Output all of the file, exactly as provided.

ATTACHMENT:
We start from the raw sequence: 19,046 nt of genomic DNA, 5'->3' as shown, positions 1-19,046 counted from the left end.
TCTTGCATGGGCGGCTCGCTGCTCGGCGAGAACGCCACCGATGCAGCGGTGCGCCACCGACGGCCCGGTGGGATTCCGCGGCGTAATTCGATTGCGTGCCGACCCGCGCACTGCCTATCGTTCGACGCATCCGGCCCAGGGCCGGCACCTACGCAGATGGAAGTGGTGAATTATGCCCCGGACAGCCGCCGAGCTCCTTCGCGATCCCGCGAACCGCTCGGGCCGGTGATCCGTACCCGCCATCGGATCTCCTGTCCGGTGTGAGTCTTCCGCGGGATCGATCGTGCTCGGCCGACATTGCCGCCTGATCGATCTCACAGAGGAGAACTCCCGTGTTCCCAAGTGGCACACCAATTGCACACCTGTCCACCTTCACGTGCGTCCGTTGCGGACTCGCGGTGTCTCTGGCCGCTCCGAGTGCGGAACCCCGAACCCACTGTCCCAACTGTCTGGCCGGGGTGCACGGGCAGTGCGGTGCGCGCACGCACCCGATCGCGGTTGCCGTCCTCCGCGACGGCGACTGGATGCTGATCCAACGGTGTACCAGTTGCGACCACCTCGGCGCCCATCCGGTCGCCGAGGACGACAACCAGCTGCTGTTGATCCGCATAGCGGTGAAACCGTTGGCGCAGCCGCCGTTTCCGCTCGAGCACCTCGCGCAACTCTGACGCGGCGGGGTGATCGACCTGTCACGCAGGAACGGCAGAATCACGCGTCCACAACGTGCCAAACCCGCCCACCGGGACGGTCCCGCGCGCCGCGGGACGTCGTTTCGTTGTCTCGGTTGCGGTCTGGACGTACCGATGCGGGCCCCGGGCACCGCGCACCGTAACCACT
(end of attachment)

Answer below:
We start from the raw sequence: 19,046 nt of genomic DNA, 5'->3' as shown, positions 1-19,046 counted from the left end.
TCTTGCATGGGCGGCTCGCTGCTCGGCGAGAACGCCACCGATGCAGCGGTGCGCCACCGACGGCCCGGTGGGATTCCGCGGCGTAATTCGATTGCGTGCCGACCCGCGCACTGCCTATCGTTCGACGCATCCGGCCCAGGGCCGGCACCTACGCAGATGGAAGTGGTGAATTATGCCCCGGACAGCCGCCGAGCTCCTTCGCGATCCCGCGAACCGCTCGGGCCGGTGATCCGTACCCGCCATCGGATCTCCTGTCCGGTGTGAGTCTTCCGCGGGATCGATCGTGCTCGGCCGACATTGCCGCCTGATCGATCTCACAGAGGAGAACTCCCGTGTTCCCAAGTGGCACACCAATTGCACACCTGTCCACCTTCACGTGCGTCCGTTGCGGACTCGCGGTGTCTCTGGCCGCTCCGAGTGCGGAACCCCGAACCCACTGTCCCAACTGTCTGGCCGGGGTGCACGGGCAGTGCGGTGCGCGCACGCACCCGATCGCGGTTGCCGTCCTCCGCGACGGCGACTGGATGCTGATCCAACGGTGTACCAGTTGCGACCACCTCGGCGCCCATCCGGTCGCCGAGGACGACAACCAGCTGCTGTTGATCCGCATAGCGGTGAAACCGTTGGCGCAGCCGCCGTTTCCGCTCGAGCACCTCGCGCAACTCTGACGCGGCGGGGTGATCGACCTGTCACGCAGGAACGGCAGAATCACGCGTCCACAACGTGCCAAACCCGCCCACCGGGACGGTCCCGCGCGCCGCGGGACGTCGTTTCGTTGTCTCGGTTGCGGTCTGGACGTACCGATGCGGGCCCCGGGCACCGCGCACCGTAACCACT